The motto for Dustoff was “so that others may live”. When we arrived on site the pilots would talk to the ground unit and assess the tactical approach needed to land inside the Landing Zone (“LZ”). With or without gunships, we were going to land in the LZ and pick up the patients. This is why we had such a large casualty rate.

Types of Missions

These missions were almost always as a single unescorted helicopter that flew into the middle of firefights to extract the wounded. Waiting for gunship support could easily mean death for a patient. In today’s world, the military requires that Dustoff crews be escorted by two gunships. This has resulted in unnecessary death of US soldiers.

Where most helicopter units flew during the day and in favorable weather conditions, these medical evacuation missions were flown 24 hours a day no matter what the conditions (weather or enemy fire) – conditions that often grounded all other aircraft. Lives were at stake and we would do our best to evacuate them, and treat the patients with lifesaving procedures until we arrived at a hospital.

Missions in the mountains meant that these helicopters came to a stationary hover over the treetops and lowered a cable to extract the wounded while perilously exposed to enemy fire. While hovering, we were a static target and again often took enemy fire. Depending on the terrain, the pilots would sometimes be able to lower the helicopter down into the trees. This would involve cutting trees with the mail rotor and tail rotor blades. This is an excellent way to crash a helicopter. Someone here in the US will tell you that this maneuver is impossible. My comment to them would be to talk to a Dustoff crew and ask them how many times they did this. Been there, done that.

Whenever a ground unit radioed that they had wounded casualties, these crews unhesitatingly answered the call.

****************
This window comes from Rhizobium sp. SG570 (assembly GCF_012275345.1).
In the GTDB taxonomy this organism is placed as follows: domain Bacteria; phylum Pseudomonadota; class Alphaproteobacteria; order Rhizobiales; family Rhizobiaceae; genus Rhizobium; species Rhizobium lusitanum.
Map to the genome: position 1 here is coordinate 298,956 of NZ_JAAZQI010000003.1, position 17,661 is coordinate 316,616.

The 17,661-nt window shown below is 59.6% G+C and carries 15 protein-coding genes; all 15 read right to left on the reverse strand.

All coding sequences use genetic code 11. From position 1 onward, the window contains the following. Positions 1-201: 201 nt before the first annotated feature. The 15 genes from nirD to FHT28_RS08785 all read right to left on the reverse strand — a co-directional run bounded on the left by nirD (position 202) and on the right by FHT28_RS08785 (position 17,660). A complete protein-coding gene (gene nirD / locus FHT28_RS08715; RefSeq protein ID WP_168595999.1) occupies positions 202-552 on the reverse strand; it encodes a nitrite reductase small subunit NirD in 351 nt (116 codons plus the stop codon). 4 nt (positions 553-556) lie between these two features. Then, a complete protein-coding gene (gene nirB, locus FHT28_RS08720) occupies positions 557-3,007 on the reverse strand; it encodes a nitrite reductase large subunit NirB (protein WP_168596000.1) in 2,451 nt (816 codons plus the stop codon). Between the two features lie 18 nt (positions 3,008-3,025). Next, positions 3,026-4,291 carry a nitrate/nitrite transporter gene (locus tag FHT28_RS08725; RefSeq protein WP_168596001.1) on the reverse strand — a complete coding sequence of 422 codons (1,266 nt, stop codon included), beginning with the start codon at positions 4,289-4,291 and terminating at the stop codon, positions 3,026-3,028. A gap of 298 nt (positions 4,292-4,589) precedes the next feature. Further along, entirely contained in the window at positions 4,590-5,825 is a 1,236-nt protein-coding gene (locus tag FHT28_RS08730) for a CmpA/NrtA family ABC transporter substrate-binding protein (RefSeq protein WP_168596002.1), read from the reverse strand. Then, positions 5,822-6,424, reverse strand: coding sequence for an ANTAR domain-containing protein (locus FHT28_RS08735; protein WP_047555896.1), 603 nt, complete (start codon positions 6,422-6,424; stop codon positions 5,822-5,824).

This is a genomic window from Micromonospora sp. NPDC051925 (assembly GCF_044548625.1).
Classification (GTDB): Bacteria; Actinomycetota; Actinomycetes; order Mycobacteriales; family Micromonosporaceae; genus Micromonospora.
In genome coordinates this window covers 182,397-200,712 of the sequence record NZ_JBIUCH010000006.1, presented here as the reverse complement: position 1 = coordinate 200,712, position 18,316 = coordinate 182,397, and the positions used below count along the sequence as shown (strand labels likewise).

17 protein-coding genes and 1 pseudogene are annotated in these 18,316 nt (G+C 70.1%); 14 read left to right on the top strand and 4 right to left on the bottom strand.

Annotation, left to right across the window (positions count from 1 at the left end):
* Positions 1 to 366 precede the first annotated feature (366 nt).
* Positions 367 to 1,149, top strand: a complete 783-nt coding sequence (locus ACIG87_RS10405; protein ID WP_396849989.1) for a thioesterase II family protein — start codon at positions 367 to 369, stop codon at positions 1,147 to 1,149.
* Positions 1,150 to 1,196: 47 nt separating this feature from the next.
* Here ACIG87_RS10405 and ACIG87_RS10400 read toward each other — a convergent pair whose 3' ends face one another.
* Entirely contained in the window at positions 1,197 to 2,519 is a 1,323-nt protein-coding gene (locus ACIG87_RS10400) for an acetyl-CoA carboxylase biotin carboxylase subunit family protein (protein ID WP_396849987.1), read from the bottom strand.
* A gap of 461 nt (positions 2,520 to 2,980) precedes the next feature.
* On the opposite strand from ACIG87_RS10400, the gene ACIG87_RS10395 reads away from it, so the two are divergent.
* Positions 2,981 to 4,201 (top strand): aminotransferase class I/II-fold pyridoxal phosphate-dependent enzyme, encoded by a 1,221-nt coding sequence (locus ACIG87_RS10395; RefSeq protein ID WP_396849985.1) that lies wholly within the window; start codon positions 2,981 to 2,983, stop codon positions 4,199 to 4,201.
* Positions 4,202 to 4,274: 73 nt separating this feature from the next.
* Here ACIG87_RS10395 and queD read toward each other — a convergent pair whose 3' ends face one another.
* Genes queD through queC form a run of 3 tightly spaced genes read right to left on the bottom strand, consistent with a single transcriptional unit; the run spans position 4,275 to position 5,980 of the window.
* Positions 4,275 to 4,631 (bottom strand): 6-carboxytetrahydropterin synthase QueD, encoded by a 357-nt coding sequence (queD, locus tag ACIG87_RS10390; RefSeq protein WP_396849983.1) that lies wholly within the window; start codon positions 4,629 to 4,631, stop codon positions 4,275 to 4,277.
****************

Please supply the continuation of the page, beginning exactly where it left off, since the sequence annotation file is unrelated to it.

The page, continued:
During daytime missions, a ground unit would pop a colored smoke, which would be identified by the pilots and that would indicate where to land. The night missions were extremely dangerous and the ground units could not pop a colored smoke because the Dustoff crews could not identify the smoke from the air. Some ground units had strobe lights that could be easily identified. So, the question becomes, where do you land, in the middle of complete darkness? Some missions were guided by ZIPPO cigarette lighters.

Landing in a LZ

The approaches varied by pilots. Some would low level from a distance traveling over 100 miles per hour, turn the tail of the helicopter 180o and drop the helicopter into the LZ. I remember several comments where the ground unit thought were going to crash. Another technique was to position the helicopter so it would seemingly just drop from the sky from about 1,000. The G forces were so strong that I could not move when we started the landing approach from the ground. These techniques were honed by the pilots and they were excellent at using their craft.

The military tracked the number of hours flown and the number of patients they picked up. This type of information was not maintained for the crew chief or medic. Based on my flight hours, I estimate that I flew over 800 missions.

Most Significant Life Experience

As a 20 year old, I went to Viet Nam and received training from some physicians on life saving procedures. I was able to use that training for my entire time while in Viet Nam. Today I still work as a forensic CPA. I work on many cases that involve millions of dollars. I enjoy working on these types of cases. However, the most significant thing I have ever done was to be in Viet Nam and keep soldiers alive long enough to get them to a hospital to get the care of a physician.